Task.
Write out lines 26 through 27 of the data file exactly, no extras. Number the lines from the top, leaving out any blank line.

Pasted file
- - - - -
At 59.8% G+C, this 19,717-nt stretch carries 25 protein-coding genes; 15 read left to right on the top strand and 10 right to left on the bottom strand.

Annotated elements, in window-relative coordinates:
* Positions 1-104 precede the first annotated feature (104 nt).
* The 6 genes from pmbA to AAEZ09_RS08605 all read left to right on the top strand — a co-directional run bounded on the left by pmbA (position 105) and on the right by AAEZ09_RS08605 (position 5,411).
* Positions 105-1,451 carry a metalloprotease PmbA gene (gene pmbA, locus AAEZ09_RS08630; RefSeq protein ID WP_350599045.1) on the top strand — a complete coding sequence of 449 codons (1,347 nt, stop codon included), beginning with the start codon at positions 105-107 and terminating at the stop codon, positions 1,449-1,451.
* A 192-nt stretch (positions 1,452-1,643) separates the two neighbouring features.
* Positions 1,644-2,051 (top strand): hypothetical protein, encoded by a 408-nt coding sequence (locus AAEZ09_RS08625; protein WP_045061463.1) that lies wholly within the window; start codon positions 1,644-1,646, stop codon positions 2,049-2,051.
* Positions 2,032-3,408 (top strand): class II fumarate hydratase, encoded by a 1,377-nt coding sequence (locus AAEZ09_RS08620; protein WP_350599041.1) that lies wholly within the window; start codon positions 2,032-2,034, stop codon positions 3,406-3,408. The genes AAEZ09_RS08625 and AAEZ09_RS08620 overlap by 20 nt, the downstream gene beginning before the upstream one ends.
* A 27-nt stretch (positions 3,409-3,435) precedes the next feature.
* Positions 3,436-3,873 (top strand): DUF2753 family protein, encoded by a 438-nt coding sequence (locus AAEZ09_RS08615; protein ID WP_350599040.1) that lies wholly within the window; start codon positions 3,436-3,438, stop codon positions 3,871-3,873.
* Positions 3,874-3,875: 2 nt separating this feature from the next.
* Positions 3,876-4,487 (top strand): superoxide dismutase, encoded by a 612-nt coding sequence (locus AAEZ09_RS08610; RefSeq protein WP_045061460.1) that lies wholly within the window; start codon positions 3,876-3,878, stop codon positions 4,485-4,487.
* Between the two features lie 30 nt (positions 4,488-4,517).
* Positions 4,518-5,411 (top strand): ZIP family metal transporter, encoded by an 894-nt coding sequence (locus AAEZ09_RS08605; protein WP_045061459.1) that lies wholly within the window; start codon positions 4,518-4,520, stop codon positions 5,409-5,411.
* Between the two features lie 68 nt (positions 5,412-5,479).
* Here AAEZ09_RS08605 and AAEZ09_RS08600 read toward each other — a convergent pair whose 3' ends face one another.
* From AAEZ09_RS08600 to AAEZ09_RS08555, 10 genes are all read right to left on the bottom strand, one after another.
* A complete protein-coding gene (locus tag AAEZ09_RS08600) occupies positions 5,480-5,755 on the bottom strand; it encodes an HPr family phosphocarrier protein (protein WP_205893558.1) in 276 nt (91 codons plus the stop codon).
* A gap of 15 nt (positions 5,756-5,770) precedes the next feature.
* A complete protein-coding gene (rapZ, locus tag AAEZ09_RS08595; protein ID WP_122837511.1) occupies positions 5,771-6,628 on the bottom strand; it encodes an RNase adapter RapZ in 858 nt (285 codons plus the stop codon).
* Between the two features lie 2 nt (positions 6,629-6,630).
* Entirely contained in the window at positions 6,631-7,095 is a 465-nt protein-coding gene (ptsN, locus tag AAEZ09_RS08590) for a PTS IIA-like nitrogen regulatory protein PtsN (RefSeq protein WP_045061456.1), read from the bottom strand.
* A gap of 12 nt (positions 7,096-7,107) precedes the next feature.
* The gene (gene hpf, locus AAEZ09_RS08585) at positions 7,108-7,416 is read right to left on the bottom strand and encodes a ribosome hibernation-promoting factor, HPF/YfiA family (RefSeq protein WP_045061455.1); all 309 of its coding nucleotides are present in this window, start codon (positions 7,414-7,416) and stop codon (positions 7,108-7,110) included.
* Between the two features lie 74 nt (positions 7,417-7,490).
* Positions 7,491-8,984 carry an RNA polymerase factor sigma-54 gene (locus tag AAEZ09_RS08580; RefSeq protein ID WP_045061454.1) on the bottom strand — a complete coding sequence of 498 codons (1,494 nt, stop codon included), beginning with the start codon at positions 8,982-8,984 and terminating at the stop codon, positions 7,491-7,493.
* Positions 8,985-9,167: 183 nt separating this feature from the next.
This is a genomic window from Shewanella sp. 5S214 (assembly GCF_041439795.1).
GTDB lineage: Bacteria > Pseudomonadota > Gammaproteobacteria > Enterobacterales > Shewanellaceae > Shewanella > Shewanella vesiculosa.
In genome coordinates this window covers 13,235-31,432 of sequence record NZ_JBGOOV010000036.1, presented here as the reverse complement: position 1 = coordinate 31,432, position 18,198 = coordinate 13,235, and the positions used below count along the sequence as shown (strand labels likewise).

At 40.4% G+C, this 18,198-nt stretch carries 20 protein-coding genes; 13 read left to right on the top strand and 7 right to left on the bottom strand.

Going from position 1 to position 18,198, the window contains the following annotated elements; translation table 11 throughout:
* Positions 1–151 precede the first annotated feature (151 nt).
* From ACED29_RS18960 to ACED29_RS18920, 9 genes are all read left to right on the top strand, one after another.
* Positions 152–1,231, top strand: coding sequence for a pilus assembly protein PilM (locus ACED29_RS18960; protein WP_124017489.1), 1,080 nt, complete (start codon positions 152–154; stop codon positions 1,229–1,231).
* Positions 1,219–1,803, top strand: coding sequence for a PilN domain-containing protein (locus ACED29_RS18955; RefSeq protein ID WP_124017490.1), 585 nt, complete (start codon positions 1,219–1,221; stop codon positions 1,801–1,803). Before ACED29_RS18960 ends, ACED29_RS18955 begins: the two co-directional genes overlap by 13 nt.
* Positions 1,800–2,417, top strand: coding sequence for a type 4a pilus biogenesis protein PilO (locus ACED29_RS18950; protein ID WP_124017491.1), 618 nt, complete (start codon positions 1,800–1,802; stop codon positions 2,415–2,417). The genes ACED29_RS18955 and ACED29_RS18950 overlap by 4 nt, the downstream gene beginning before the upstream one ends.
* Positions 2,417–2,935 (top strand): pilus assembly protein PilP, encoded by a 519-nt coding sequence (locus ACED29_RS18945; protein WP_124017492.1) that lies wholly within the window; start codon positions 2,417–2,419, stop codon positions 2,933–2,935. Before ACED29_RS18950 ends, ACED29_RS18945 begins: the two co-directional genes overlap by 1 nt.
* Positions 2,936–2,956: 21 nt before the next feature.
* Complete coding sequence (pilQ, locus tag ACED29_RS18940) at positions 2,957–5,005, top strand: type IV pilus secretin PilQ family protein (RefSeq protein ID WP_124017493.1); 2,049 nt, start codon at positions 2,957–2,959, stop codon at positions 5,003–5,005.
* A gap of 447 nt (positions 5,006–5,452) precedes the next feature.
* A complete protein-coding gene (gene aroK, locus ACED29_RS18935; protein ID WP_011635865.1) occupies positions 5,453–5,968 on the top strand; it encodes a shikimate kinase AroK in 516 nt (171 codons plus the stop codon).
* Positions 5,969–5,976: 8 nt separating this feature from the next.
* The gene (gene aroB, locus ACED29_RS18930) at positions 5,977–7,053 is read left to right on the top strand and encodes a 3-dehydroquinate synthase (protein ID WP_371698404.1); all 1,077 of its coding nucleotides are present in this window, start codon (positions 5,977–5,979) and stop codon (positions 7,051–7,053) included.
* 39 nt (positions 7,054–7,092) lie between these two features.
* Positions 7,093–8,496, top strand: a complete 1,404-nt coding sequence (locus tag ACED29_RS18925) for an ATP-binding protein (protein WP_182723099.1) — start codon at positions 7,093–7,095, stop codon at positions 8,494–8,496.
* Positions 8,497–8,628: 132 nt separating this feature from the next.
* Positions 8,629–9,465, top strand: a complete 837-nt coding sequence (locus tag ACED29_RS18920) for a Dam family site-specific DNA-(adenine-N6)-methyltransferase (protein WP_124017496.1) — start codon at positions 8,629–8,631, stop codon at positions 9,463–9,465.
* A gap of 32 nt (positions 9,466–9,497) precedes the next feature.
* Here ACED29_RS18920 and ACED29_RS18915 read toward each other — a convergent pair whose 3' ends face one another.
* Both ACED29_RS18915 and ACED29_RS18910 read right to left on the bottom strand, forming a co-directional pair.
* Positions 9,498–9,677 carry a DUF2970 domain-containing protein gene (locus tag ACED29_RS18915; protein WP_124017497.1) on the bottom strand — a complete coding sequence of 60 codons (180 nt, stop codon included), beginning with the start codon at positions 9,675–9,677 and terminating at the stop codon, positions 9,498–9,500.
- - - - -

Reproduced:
* Positions 7,491-8,984 carry an RNA polymerase factor sigma-54 gene (locus tag AAEZ09_RS08580; RefSeq protein ID WP_045061454.1) on the bottom strand — a complete coding sequence of 498 codons (1,494 nt, stop codon included), beginning with the start codon at positions 8,982-8,984 and terminating at the stop codon, positions 7,491-7,493.
* Positions 8,985-9,167: 183 nt separating this feature from the next.